Anti-TNF Medications Linked to Nonmelanoma Skin Cancer in Rheumatoid Arthritis Patients

Alice Goodman

October 21, 2009

October 21, 2009 (Philadelphia, Pennsylvania) — Patients with rheumatoid arthritis (RA) treated with anti-tumor necrosis factor (TNF) medications are at increased risk of developing nonmelanoma skin cancer, particularly basal and squamous cell skin cancers, compared with those treated with traditional disease-modifying anti-rheumatoid drugs (DMARDs), although the risk is modest, according to 2 large retrospective studies presented here at American College of Rheumatology (ACR) 2009. The studies had different populations and methods, but came to the same conclusion.

The first study, reported by Prabha Ranganathan, MD, from the Division of Rheumatology at Washington University in St. Louis, Missouri, was based on a retrospective cohort of 16,829 RA patients, from the Veterans Affairs database, enrolled on the basis of ICD-9 codes between October 1, 1998 and September 30, 2006. Patients were divided into 2 groups: those receiving nonbiologic medications and those receiving anti-TNF medications. The researchers in this federally funded study sought to determine the incidence of nonmelanoma skin cancer and melanoma skin cancer.

"Our study suggests that RA patients with risk factors for skin cancer who are being treated with biologic therapy should be monitored more closely for the development of skin cancer," she said. "These findings are not a contraindication for the use of anti-TNF medications."

Of 16,829 patients, 3096 were treated with anti-TNF medications. The incidence of nonmelanoma skin cancer was 25.9 per 1000 patient-years in patients receiving anti-TNF medications and 19.6 per 1000 patient-years in those receiving nonbiologic DMARDs, representing a 34% increased risk for those receiving the anti-TNF agents (hazard ratio [HR], 1.34; 95% confidence interval [CI], 1.15 - 1.58; P < .0001). Factors associated with an increased risk for nonmelanoma skin cancer were age (being older), sex (being male), use of steroids, previous malignancy, and duration of RA therapy.

Dr. Ranganathan said that 6.9% of patients receiving RA drug therapy for 1 to 6 months had a nonmelanoma skin cancer, whereas those receiving drug therapy for more than 5 years had an incidence of 12.1%.

The association between anti-TNF therapy and melanoma was less robust than for nonmelanoma skin cancer. The incidence of melanoma was 3.7 per 1000 patient-years in patients receiving anti-TNF drugs and 2.6 per 1000 patient-years in those receiving nonbiologic DMARDs. The risk was increased by 50% for those receiving anti-TNF drugs (HR, 1.5; 95% CI, 1.01 - 2.24; < .05). Risk factors for melanoma included a history of malignancies.

Dr. Ranganathan said that the correlation between ICD-9 codes and medical records was good for nonmelanoma skin cancers but not as good for melanoma, so these results regarding melanoma should be interpreted with more caution.

A second large observational study, based on the British Biologics Registry, which has collected data on all RA patients in the United Kingdom since 2001, found a trend toward an increased risk for nonmelanoma skin cancer in patients receiving anti-TNF therapy, compared with those receiving traditional DMARD therapy. The risk was increased for anti-TNF therapy 70% in patients who had not been previously diagnosed with nonmelanoma skin cancer, although this difference did not reach statistical significance.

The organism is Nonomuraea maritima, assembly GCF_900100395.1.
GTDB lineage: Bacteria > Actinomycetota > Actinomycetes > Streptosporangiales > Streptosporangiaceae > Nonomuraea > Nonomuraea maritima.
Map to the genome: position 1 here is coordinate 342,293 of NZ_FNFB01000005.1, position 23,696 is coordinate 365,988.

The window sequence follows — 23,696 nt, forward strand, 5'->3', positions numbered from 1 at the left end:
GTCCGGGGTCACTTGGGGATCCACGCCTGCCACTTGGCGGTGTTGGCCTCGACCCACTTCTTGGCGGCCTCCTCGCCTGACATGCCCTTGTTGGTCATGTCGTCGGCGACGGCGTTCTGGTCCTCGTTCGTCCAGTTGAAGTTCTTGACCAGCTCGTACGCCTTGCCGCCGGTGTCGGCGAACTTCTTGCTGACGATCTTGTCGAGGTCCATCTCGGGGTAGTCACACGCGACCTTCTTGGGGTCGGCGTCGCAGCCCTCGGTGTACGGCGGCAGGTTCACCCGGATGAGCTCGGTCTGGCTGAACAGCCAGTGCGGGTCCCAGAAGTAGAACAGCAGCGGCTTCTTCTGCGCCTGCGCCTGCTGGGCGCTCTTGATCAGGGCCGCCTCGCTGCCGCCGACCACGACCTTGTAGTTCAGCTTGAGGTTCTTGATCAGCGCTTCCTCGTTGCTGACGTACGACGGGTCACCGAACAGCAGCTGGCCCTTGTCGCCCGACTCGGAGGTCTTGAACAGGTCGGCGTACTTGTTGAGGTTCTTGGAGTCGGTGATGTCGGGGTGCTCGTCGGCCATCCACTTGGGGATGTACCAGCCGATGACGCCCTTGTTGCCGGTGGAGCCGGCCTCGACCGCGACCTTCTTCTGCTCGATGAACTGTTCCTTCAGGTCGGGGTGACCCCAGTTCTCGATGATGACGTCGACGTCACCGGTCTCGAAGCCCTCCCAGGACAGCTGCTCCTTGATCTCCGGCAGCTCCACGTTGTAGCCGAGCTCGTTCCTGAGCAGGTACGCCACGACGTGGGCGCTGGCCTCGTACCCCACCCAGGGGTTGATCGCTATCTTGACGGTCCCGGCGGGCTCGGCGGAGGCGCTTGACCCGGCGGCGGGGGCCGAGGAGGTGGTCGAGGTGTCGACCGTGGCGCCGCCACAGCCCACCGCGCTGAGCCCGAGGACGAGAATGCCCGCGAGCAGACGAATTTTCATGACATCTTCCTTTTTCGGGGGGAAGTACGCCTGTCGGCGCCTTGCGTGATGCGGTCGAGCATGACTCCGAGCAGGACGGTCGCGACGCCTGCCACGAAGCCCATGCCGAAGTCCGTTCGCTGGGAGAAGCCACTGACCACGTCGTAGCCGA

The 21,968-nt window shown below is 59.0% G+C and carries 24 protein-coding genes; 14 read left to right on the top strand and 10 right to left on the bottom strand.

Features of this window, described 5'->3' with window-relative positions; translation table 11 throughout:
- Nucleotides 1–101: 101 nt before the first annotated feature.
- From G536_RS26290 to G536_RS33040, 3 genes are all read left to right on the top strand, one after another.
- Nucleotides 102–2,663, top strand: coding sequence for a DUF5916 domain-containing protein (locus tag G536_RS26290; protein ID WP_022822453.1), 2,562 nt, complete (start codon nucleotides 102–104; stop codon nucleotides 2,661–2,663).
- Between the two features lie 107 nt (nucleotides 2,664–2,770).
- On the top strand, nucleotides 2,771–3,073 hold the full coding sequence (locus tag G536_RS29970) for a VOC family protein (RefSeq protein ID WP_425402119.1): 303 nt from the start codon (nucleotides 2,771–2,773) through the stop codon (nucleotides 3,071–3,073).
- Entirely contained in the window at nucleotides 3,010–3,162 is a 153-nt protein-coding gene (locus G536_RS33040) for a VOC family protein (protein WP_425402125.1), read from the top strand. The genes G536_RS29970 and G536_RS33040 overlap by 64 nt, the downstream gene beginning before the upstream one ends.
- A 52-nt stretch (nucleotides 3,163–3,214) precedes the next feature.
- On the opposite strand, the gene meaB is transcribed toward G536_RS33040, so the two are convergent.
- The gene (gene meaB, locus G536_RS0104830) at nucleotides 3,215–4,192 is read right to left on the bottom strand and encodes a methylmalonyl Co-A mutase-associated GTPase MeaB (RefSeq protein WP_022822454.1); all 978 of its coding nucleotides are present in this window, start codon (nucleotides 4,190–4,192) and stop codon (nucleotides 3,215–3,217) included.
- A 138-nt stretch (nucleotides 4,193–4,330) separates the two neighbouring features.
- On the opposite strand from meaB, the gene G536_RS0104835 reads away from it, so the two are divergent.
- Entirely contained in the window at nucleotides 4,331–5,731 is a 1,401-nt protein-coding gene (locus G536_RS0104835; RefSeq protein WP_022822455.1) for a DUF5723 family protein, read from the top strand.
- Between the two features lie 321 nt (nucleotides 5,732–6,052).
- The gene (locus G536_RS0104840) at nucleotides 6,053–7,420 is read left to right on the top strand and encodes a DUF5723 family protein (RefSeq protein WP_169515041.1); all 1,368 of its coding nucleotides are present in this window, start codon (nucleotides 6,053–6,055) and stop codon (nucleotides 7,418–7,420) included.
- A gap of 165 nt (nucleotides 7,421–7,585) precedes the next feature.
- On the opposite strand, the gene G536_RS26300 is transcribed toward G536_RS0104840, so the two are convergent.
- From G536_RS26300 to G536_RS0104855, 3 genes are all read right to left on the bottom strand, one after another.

"Although the trend was for increased risk with anti-TNF therapy, the absolute risk was low. RA patients should be closely monitored for suspicious skin lesions, because they have about a 2 times higher risk of developing nonmelanoma skin cancer than the general population, and a higher risk than those treated with DMARDs," said Kimme l. Hyrich, MD, senior lecturer at the University of Manchester in the United Kingdom and lead author of the study.

The registry comprised 16,000 patients: 11,757 consecutive anti-TNF-treated patients and 3515 biologic-naïve subjects with active RA treated with conventional DMARD therapy. The researches found 221 incidents of nonmelanoma skin cancer: 175 in 149 patients receiving anti-TNF drugs and 46 in 40 patients receiving DMARDs.

The strongest predictor of nonmelanoma skin cancer was previous nonmelanoma skin cancer. Age, being male, and steroid use were also associated with increased risk. When patients with previous nonmelanoma skin cancer were excluded from the analysis, the fully adjusted HR was 1.7 for anti-TNF vs DMARD therapy (95% CI, 0.9 - 3.4).

The risk was greatest for infliximab, Dr. Hyrich added.

Careful Monitoring Warranted

Commenting on both studies, Allan Gelber, MD, from Johns Hopkins University School of Medicine in Baltimore, Maryland, said that "even though these are observational studies, I would not call these data preliminary, since they are based on tens of thousands of patients and comprise a rich dataset."

"The data presented here cautions the treating physician to be vigilant about monitoring RA patients for skin cancer. These studies provide data on skin cancers. Nonmelanoma is a relatively innocuous cancer. We should continue to use biologics in patients who fail on DMARDs, but we need to monitor for early signs of skin cancer," Dr. Gelber concluded.

Dr. Ranganathan, Dr. Hyrich, and Dr. Gelber have disclosed no relevant financial relationships.

American College of Rheumatology (ACR) 2009: Abstract 1379. Presented October 20, 2009.


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